What does the Federal Reserve hike mean for U.S. finance, and how does it affect me?

On the same day the Federal Reserve bank hiked short-term rates by a quarter of a percentage point to a range of 2.25 to 2.5 percent, banks across the U.S. began raising their prime lending rate to 5.5 percent from 5.25 percent.

Bottom line, it just got more expensive to borrow money.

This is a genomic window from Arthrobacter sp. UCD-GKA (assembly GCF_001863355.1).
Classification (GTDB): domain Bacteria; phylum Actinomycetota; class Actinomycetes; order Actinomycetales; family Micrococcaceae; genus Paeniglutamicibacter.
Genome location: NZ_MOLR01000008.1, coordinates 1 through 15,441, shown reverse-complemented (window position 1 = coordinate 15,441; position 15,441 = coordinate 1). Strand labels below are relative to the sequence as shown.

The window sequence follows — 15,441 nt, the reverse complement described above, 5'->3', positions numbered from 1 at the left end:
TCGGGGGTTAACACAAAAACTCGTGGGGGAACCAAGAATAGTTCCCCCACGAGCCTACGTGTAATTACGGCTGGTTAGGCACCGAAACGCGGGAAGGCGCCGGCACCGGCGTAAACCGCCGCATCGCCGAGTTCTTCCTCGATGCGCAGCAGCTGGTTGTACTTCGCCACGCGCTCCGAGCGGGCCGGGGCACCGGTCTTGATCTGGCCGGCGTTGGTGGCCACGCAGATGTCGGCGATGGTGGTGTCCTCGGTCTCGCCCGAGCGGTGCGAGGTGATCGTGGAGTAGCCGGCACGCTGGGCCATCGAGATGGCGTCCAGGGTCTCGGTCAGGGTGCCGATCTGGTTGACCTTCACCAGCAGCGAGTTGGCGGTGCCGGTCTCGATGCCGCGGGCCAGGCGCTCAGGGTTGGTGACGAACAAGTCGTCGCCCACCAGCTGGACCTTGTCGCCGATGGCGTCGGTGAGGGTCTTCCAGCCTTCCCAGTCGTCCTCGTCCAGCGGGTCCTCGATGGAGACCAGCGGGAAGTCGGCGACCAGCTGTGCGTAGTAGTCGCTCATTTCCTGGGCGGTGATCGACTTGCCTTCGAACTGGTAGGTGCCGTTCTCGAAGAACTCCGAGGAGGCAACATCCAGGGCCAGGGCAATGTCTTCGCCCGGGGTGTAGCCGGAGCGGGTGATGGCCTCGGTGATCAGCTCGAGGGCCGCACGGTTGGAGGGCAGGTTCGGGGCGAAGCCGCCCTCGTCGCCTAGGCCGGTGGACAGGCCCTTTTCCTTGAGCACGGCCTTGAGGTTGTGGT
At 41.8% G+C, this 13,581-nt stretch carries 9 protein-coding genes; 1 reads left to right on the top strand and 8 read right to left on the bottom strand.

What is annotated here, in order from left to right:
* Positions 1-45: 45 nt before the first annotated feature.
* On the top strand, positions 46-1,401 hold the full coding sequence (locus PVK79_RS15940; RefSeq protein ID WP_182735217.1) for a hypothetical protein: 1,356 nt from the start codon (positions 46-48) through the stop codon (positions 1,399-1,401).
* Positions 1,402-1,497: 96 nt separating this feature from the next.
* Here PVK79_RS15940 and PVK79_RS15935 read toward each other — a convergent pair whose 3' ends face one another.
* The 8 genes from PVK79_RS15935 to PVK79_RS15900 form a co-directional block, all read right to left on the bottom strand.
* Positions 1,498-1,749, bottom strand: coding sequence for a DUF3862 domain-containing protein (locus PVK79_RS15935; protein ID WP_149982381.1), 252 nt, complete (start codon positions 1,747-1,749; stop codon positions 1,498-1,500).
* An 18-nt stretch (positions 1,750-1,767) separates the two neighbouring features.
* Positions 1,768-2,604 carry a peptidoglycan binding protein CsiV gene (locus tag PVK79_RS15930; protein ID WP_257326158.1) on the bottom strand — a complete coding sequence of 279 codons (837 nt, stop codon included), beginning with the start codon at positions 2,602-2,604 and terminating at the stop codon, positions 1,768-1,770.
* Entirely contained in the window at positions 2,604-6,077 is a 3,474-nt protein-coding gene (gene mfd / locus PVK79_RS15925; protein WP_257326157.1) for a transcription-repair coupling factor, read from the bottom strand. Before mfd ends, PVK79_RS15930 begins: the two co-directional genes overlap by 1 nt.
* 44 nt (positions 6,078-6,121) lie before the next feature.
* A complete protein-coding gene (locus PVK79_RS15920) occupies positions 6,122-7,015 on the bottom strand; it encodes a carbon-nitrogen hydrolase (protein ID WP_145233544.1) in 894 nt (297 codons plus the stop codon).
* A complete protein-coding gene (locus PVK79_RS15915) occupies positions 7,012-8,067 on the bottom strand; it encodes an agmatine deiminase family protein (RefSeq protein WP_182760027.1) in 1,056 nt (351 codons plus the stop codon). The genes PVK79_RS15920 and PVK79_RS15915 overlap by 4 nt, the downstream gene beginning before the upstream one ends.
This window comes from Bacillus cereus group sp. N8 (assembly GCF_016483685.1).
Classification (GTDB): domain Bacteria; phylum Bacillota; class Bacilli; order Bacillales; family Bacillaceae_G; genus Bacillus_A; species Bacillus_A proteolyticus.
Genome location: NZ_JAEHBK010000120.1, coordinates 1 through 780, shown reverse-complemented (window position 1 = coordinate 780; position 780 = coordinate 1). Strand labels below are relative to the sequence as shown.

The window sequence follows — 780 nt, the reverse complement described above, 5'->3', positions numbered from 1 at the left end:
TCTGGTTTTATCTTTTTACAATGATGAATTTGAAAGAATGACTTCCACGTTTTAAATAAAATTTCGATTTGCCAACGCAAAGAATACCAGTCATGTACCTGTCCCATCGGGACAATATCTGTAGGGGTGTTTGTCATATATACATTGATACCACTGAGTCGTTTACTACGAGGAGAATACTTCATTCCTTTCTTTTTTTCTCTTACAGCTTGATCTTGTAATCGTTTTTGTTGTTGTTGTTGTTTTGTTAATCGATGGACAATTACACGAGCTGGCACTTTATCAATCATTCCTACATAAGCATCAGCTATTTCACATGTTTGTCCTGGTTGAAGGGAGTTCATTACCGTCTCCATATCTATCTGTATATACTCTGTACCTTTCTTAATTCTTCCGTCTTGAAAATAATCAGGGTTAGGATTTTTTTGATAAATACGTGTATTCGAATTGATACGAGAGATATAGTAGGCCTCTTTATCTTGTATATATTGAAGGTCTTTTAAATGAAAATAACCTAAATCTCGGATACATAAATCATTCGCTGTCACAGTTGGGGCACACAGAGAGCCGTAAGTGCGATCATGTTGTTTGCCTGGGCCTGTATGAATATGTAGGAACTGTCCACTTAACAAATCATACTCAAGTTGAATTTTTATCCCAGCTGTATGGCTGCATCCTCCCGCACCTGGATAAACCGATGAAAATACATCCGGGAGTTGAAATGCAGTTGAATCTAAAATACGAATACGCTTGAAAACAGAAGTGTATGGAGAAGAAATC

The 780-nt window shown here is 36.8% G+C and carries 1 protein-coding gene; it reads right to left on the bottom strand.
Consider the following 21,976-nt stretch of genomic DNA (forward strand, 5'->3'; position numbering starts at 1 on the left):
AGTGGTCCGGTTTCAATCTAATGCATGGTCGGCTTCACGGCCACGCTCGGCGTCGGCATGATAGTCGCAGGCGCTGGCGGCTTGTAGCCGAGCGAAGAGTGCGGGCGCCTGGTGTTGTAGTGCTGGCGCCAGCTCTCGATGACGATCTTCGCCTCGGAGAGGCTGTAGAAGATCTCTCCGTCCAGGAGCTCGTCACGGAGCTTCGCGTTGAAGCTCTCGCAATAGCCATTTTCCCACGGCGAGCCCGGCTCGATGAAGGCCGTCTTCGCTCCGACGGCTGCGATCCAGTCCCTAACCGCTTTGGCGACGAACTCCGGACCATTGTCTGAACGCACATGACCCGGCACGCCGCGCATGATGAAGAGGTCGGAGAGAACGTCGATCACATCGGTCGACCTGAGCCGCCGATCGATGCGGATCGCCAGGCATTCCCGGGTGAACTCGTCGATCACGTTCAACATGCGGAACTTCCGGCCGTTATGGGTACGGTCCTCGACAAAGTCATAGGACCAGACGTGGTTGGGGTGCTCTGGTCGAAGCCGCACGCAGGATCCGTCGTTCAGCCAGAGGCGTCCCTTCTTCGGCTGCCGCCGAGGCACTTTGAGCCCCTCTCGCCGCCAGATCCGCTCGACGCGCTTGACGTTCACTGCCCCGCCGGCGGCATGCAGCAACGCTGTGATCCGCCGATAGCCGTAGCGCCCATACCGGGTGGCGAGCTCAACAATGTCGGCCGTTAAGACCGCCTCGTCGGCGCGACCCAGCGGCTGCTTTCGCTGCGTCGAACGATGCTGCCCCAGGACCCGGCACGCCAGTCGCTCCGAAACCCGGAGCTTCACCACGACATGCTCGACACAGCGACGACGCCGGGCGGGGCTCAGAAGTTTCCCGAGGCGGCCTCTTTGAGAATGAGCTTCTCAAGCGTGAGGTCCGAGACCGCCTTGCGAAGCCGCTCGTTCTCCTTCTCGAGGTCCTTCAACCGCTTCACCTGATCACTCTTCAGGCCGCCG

According to the Fed, consumers have about one trillion dollars in credit card debt — that means, with the quarter point hike, cardholders will end up paying $2.4 billion more.

Meanwhile, U.S. shares dropped on Thursday — a day after the rate hike — while global equity markets slipped.

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